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Re: [Synoptic-L] Reading Matthew

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  • Dennis Dean Carpenter
    It is the quoted words of Jesus that are particularly striking here: they are an almost perfect hybrid of the Lukan and Markan rewriting of Matthew’s text
    Message 1 of 2 , Mar 22, 2009
      "It is the quoted words of Jesus that are particularly striking here: they are an almost perfect hybrid of the Lukan and Markan rewriting of Matthew’s text at this point. This cannot be intentional in a modern work that intends to be “reading Matthew” without reference to the other Synoptics. What it shows to me is that (1) while intending to put Matthew in one’s own words, it is possible, even today, to produce a text that resembles Luke’s and Mark’s original versions of Matthew’s account; and (2) while intending to paraphrase Matthew, it is possible to omit from Matthew precisely what we regard as characteristic Matthean phraseology."

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      Let me speak to that from an educational point of view. Can one say, with any certainty, that the author had never read Mark or Luke? The mind does a great job of conflating learned material. We don't even realize it, many times, because the most efficient way one learns is through "similarities and differences." We consciously and unconsciously seek comparison and contrast, between the unfamiliar and the familiar. When stored, we don't always make the fine distinctions between the materials, especially if they are extremely similar in content.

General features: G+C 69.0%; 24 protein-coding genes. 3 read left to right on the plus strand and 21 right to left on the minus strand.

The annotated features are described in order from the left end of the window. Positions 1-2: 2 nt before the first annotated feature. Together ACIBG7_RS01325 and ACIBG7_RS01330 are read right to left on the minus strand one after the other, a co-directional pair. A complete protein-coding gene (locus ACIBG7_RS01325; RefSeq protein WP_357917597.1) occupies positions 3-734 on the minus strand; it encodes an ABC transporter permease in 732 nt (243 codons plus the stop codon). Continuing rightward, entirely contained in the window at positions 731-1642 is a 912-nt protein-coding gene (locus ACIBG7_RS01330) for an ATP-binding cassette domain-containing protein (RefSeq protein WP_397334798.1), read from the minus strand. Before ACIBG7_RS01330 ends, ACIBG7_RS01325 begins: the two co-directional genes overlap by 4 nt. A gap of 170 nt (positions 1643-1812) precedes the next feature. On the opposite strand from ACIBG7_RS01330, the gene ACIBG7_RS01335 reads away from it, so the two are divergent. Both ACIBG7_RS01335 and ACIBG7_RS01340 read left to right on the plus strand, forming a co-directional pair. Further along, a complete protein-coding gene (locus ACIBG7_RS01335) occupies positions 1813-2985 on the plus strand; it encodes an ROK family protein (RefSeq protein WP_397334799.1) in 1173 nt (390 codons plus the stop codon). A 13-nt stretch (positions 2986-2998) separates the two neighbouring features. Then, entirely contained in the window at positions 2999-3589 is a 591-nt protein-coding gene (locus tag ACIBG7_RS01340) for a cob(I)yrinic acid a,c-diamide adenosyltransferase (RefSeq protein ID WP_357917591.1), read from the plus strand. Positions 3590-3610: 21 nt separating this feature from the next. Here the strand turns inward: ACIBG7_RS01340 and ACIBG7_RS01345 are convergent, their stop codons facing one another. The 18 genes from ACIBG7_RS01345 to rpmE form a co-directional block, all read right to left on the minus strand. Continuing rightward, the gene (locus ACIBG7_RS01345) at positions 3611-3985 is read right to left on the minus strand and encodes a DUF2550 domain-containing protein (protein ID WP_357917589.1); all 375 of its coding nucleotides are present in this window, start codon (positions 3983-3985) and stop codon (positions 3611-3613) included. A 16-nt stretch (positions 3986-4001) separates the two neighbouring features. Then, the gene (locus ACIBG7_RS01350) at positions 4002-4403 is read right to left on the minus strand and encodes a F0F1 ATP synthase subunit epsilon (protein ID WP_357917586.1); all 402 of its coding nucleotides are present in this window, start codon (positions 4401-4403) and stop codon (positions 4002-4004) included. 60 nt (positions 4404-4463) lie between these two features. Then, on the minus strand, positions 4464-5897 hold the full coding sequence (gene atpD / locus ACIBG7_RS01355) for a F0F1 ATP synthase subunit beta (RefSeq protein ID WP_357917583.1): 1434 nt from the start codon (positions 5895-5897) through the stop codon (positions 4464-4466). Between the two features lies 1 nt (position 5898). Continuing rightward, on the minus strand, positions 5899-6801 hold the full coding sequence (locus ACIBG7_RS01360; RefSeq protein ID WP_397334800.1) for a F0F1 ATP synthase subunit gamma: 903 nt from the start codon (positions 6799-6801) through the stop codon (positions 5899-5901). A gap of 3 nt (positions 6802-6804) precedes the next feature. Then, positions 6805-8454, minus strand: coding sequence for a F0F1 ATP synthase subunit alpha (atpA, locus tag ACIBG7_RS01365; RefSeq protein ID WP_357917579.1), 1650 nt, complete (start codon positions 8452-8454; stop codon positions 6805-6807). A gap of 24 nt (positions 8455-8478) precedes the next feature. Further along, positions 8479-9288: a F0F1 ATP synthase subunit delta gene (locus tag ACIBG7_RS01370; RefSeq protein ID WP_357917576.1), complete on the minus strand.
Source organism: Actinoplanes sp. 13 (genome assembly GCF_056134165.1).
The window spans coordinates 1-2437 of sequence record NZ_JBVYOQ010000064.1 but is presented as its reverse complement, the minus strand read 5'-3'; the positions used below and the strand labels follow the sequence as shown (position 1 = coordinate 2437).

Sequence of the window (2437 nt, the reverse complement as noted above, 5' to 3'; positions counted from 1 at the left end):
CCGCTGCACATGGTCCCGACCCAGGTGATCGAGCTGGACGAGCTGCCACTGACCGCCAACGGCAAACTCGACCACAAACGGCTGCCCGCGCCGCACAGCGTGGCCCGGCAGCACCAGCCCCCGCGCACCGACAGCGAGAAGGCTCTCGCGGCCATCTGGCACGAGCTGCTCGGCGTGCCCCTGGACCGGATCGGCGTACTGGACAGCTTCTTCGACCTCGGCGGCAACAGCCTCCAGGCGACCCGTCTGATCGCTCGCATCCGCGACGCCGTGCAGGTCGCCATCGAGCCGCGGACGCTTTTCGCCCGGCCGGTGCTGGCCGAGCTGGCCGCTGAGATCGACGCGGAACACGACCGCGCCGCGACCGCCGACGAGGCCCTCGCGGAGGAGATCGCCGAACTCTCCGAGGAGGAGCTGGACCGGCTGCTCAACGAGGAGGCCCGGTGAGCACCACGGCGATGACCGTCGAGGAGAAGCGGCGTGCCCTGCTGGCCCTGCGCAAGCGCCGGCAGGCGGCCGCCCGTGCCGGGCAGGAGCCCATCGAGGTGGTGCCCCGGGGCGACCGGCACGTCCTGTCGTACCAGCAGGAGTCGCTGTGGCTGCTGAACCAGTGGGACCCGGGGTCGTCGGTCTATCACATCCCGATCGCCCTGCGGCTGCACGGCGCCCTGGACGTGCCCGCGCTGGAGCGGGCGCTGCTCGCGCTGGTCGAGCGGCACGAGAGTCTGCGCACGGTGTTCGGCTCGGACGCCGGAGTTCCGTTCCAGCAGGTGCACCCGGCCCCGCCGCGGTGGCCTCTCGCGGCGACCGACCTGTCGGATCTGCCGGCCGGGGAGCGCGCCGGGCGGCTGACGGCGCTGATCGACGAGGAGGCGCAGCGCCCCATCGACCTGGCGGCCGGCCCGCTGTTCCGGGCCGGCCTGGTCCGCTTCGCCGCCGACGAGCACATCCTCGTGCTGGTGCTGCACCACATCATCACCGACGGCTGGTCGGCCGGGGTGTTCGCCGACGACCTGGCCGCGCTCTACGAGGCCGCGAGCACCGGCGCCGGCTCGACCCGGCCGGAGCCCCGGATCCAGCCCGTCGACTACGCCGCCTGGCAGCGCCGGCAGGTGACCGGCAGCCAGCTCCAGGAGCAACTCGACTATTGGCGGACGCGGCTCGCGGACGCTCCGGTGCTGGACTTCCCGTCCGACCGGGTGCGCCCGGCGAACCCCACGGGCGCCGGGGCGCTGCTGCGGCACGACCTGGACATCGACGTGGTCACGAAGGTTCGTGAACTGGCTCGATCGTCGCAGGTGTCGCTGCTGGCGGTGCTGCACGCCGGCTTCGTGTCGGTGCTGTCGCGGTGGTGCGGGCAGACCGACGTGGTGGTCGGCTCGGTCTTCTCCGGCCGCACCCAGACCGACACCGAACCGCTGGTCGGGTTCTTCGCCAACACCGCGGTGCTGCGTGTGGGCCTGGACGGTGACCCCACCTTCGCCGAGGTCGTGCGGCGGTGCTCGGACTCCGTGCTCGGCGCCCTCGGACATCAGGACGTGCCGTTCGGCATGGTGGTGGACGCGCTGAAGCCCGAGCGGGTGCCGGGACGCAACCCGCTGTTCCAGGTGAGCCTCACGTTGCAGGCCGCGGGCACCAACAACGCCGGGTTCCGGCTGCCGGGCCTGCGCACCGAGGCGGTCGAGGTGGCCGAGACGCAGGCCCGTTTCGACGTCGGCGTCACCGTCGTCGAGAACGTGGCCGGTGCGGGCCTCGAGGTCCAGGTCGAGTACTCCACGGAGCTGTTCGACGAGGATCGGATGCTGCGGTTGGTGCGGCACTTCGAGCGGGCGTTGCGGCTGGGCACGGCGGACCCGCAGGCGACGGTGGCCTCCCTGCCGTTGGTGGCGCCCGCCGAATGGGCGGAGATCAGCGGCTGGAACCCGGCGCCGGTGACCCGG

I do agree that "phraseology" is not the best way to determine priority, one way or the other. This seems to take the author's style out of the picture. And, these are writings of people, each encapsulating their own experiences and expertise, their baggage, within style. They were not just scribes. It seems a modern construct to look at an author's phrasing to determine which, of two similar passages, came first.

      Dennis Dean Carpenter
      Dahlonega, Ga.




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